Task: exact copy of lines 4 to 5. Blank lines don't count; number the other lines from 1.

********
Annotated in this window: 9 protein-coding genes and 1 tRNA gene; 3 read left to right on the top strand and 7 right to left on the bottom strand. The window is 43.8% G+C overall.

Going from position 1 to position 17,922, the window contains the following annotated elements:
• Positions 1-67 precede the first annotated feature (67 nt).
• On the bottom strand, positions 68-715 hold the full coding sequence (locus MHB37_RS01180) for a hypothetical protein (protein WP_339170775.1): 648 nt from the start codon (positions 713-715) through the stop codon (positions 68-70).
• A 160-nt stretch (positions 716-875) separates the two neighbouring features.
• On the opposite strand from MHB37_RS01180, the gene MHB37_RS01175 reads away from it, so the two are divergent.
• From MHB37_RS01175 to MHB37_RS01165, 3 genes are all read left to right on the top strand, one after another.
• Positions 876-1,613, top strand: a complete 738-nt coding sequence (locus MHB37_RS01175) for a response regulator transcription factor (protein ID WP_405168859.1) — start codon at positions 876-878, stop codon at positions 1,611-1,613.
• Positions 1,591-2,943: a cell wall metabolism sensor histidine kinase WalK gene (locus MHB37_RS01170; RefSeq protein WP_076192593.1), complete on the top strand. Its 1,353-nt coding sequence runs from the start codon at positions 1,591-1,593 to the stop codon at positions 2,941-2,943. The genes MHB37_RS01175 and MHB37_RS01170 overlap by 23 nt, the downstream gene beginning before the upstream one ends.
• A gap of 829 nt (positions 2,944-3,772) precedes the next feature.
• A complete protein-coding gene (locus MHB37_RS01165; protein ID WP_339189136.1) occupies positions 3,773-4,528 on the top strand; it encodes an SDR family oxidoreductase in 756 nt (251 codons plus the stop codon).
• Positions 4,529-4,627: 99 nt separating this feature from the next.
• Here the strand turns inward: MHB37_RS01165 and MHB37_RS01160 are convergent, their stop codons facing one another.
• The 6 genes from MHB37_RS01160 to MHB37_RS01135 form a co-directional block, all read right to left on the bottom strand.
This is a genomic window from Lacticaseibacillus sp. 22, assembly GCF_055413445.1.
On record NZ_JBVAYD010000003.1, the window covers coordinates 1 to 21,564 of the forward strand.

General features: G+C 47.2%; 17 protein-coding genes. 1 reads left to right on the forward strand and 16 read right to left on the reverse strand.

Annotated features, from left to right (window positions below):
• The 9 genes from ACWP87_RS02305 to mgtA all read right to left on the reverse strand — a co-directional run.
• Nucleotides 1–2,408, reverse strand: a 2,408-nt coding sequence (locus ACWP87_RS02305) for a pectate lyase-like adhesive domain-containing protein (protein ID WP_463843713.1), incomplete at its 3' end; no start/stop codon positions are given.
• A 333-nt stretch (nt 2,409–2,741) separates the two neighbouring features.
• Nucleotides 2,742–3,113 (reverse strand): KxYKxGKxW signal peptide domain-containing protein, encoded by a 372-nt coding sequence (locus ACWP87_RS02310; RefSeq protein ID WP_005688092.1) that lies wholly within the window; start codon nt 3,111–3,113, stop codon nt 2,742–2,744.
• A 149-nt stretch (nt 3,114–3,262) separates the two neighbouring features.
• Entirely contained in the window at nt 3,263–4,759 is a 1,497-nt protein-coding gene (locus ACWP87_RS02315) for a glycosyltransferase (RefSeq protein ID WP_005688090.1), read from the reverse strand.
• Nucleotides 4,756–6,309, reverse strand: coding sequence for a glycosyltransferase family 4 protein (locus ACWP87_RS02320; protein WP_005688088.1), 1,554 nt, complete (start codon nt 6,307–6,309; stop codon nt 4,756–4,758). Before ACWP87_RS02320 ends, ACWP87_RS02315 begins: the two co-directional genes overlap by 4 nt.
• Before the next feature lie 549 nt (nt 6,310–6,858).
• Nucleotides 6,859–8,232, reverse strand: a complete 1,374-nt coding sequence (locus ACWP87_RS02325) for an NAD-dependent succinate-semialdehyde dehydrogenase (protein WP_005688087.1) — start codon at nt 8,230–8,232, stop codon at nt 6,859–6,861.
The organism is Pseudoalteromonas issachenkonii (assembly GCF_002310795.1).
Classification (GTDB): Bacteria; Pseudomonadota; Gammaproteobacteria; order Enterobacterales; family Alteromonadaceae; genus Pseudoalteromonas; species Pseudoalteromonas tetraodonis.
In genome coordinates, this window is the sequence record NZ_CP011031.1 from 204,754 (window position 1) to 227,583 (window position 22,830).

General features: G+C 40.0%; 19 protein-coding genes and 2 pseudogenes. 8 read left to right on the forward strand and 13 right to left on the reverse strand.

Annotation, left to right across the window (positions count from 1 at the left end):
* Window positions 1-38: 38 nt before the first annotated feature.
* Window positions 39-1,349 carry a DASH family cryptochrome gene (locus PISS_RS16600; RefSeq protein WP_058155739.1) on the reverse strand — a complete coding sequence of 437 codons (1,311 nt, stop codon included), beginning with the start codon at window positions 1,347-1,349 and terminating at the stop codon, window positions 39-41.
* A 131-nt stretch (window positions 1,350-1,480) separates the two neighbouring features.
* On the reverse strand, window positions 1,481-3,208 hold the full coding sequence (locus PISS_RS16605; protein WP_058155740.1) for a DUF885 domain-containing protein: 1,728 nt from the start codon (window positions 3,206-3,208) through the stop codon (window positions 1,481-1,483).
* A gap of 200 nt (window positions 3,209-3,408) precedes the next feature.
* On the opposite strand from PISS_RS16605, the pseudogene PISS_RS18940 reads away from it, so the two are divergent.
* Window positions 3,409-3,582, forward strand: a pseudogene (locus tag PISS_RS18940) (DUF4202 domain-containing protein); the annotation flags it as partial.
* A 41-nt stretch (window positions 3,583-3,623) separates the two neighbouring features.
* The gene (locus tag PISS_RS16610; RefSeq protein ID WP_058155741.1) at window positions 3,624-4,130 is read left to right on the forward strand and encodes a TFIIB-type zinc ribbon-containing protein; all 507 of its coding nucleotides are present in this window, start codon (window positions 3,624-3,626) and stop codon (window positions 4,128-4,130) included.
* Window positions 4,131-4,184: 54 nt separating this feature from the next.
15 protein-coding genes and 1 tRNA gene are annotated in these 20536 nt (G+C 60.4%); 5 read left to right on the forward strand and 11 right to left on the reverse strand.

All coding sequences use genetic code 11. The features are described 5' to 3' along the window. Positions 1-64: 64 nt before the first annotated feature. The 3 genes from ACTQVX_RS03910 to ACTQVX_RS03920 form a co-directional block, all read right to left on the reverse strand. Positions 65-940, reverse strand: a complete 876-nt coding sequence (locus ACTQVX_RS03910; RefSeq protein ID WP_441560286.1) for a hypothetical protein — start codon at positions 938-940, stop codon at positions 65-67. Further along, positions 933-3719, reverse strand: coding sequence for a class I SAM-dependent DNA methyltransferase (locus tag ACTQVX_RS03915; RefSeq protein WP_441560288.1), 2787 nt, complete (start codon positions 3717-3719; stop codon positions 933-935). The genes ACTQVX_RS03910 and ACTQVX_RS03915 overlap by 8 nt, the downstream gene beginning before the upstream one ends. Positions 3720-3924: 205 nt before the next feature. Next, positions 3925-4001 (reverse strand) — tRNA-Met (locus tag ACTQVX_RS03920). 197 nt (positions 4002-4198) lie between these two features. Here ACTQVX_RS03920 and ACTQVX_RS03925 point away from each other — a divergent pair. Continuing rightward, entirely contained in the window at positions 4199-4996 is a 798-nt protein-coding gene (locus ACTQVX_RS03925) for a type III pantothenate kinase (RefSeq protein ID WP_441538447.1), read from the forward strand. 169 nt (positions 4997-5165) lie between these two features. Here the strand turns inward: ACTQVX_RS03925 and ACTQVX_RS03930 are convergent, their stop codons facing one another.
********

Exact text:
• On the bottom strand, positions 68-715 hold the full coding sequence (locus MHB37_RS01180) for a hypothetical protein (protein WP_339170775.1): 648 nt from the start codon (positions 713-715) through the stop codon (positions 68-70).
• A 160-nt stretch (positions 716-875) separates the two neighbouring features.